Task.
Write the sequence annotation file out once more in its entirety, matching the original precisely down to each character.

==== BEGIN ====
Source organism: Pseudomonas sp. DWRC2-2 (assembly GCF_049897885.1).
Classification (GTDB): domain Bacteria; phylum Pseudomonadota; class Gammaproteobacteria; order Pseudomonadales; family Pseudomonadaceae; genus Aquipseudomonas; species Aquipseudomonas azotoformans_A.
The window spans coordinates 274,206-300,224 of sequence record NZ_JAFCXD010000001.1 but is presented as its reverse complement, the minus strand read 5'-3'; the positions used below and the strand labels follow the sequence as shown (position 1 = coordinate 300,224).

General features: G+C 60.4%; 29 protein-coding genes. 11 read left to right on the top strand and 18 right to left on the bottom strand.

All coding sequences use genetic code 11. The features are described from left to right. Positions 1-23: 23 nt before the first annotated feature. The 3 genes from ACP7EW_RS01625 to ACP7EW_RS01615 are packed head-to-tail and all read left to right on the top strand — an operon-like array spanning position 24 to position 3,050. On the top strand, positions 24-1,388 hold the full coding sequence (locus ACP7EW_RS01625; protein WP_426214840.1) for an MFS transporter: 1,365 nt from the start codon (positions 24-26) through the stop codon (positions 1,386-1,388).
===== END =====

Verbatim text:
Source organism: Pseudomonas sp. DWRC2-2 (assembly GCF_049897885.1).
Classification (GTDB): domain Bacteria; phylum Pseudomonadota; class Gammaproteobacteria; order Pseudomonadales; family Pseudomonadaceae; genus Aquipseudomonas; species Aquipseudomonas azotoformans_A.
The window spans coordinates 274,206-300,224 of sequence record NZ_JAFCXD010000001.1 but is presented as its reverse complement, the minus strand read 5'-3'; the positions used below and the strand labels follow the sequence as shown (position 1 = coordinate 300,224).

General features: G+C 60.4%; 29 protein-coding genes. 11 read left to right on the top strand and 18 right to left on the bottom strand.

All coding sequences use genetic code 11. The features are described from left to right. Positions 1-23: 23 nt before the first annotated feature. The 3 genes from ACP7EW_RS01625 to ACP7EW_RS01615 are packed head-to-tail and all read left to right on the top strand — an operon-like array spanning position 24 to position 3,050. On the top strand, positions 24-1,388 hold the full coding sequence (locus ACP7EW_RS01625; protein WP_426214840.1) for an MFS transporter: 1,365 nt from the start codon (positions 24-26) through the stop codon (positions 1,386-1,388).